Bryce Harper has grown to be one of the best players in Major League Baseball, and he can have a claim to that moniker if he can help the Phillies win a World Series.
The 30-year-old’s career has been a tumultuous one, to say the least. Harper was deemed the savior for the Washington Nationals before leaving to Philadelphia after signing a massive contract in 2019. The reigning National League MVP became public enemy No. 1 in the baseball world, and his reputation wasn’t helped when the Nationals won the World Series in the same year he left the team.
Harper’s declining reputation arguably climaxed after he got into a dugout brawl with former Boston Red Sox closer Jonathan Papelbon in 2015, when the pair were Nationals teammates.
The now retired pitcher took issue with Harper for not hustling after hitting a flyout. Papelbon, who is never afraid to say what’s on his mind, told Harper exactly how he felt. The then 22-year-old argued back, and the two got into it in the dugout. Papelbon grabbed Harper by the throat and shoved Harper toward the bench, forcing those around them to try and break it up.
For those who have forgotten the 2015 incident, you can refresh you memory in the video below:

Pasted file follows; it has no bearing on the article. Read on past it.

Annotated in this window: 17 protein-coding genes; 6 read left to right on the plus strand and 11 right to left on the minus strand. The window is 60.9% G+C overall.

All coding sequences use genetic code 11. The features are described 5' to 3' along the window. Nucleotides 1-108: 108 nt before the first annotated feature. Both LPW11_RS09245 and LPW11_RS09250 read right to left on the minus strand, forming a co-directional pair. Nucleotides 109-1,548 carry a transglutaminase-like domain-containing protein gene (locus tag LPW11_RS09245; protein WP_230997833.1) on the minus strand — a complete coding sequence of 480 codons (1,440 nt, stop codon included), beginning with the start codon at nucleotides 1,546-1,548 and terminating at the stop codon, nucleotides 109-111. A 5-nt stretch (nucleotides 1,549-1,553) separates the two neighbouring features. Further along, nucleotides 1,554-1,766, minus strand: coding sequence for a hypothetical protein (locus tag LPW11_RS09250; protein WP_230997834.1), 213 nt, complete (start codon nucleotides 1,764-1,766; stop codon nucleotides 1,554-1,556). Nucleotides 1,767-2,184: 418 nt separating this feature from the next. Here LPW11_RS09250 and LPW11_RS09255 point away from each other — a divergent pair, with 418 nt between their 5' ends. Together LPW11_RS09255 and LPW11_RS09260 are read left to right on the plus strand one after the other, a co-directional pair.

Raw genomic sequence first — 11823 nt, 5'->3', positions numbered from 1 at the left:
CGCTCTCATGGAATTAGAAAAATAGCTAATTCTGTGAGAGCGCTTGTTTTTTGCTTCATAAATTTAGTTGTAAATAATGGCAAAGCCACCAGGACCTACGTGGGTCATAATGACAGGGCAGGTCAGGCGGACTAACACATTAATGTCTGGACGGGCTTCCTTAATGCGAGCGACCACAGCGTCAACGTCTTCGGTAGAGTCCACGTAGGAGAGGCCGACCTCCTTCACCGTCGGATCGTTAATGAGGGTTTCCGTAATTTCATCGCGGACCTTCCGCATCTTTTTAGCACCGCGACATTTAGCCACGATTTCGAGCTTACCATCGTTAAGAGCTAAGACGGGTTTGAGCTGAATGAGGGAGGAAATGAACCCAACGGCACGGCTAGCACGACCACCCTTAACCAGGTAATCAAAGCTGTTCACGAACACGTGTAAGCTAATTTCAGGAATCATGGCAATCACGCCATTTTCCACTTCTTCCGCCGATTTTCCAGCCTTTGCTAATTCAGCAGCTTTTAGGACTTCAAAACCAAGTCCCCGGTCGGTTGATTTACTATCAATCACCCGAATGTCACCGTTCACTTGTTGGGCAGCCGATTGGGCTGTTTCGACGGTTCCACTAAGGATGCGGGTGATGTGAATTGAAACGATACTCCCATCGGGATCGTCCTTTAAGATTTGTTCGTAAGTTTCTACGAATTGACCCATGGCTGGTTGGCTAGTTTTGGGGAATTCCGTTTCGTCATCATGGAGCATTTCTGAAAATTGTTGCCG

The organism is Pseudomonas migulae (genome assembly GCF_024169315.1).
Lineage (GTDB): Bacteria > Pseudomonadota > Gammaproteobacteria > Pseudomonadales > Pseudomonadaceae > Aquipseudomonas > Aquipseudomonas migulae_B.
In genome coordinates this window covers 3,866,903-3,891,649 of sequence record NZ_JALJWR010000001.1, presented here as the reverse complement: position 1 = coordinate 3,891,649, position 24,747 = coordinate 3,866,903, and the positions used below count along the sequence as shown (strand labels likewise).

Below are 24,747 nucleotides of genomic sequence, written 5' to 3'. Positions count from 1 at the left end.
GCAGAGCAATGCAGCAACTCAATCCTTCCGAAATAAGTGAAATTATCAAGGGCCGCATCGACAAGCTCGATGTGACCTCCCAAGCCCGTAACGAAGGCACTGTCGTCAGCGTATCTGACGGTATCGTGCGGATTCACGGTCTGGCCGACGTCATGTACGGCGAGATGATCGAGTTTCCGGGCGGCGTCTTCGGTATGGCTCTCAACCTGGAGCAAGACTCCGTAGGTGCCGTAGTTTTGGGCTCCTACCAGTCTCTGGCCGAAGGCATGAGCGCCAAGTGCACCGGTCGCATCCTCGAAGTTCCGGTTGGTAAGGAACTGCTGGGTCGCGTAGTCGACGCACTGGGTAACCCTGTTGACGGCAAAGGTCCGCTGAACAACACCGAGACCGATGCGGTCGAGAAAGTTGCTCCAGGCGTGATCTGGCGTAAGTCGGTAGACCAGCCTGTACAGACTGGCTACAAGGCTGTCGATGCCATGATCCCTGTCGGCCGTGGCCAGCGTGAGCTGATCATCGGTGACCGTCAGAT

Harper won the MVP that season, but the Nationals failed to reach the postseason after an 83-79 record. For an old-school player like Papelbon, you still hustle and play hard even if the season or a game is bleak. But Harper saw things differently, and Papelbon would be suspended four games for the incident.
Seven years later, Harper has led a Phillies team to possibly win their first World Series since 2008, and Papelbon is proud of the player the designated hitter has become.
“When I watch Bryce Harper right now I see a new-and-improved leader that I did not see when I played,” Papelbon said on the “Baseball Isn’t Boring” podcast, per Audacy. “If you pay attention to what (Houston Astros manager) Dusty Baker said in his interview about him, he said ‘You know, I had my time, he was young, we had a lot of run-ins, and he’s thanked me for those run-ins.’ … I think that run-ins and intensity, it’s all a part of baseball.”
Of course, Papelbon was asked about the 2015 spat with Harper, and the former All-Star doesn’t sound like he’s sweating it seven years later.
“I think everything’s come to a culmination for him now, and I’d bet you he would be thankful for our run-in just like I am,” Papelbon said. “I’m thankful because you learn and you grow and you become a man and you figure things out in life. People want to get their panties in a wad about it, but it’s a part of life. It happens on and off the field. I think he’s in a good spot, man. … I feel like he has finally hit that culmination in his career.”
To further illustrate how much he’s not sweating the incident, Papelbon added: “It’s a whole process. Honestly, I could really say, man, I’m proud of his development. I’m proud to say I played with this guy. We had a run-in, big deal.”
Now, would Harper have grown into the player and person he is today without his dugout incident with Papelbon? Who’s to say?
The important thing is it seems the two sides of gotten over it, and Harper will keep his focus on getting past the Astros.